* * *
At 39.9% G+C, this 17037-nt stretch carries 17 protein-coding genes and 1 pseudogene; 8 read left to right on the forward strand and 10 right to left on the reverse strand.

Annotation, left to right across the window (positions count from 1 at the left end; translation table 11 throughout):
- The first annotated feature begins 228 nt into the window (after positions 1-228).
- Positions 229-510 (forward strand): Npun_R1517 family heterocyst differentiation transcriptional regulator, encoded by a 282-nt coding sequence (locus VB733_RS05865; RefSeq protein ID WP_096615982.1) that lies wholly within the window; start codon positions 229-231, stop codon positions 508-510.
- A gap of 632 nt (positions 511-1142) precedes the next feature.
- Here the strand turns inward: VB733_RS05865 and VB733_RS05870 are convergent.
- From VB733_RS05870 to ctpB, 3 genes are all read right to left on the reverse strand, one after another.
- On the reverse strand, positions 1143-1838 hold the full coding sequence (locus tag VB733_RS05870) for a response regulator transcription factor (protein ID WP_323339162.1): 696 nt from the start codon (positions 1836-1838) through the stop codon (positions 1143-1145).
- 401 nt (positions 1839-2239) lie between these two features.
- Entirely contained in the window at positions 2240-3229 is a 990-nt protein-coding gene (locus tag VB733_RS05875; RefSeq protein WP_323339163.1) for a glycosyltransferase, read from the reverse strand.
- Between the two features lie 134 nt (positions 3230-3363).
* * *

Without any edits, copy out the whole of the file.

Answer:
At 39.9% G+C, this 17037-nt stretch carries 17 protein-coding genes and 1 pseudogene; 8 read left to right on the forward strand and 10 right to left on the reverse strand.

Annotation, left to right across the window (positions count from 1 at the left end; translation table 11 throughout):
- The first annotated feature begins 228 nt into the window (after positions 1-228).
- Positions 229-510 (forward strand): Npun_R1517 family heterocyst differentiation transcriptional regulator, encoded by a 282-nt coding sequence (locus VB733_RS05865; RefSeq protein ID WP_096615982.1) that lies wholly within the window; start codon positions 229-231, stop codon positions 508-510.
- A gap of 632 nt (positions 511-1142) precedes the next feature.
- Here the strand turns inward: VB733_RS05865 and VB733_RS05870 are convergent.
- From VB733_RS05870 to ctpB, 3 genes are all read right to left on the reverse strand, one after another.
- On the reverse strand, positions 1143-1838 hold the full coding sequence (locus tag VB733_RS05870) for a response regulator transcription factor (protein ID WP_323339162.1): 696 nt from the start codon (positions 1836-1838) through the stop codon (positions 1143-1145).
- 401 nt (positions 1839-2239) lie between these two features.
- Entirely contained in the window at positions 2240-3229 is a 990-nt protein-coding gene (locus tag VB733_RS05875; RefSeq protein WP_323339163.1) for a glycosyltransferase, read from the reverse strand.
- Between the two features lie 134 nt (positions 3230-3363).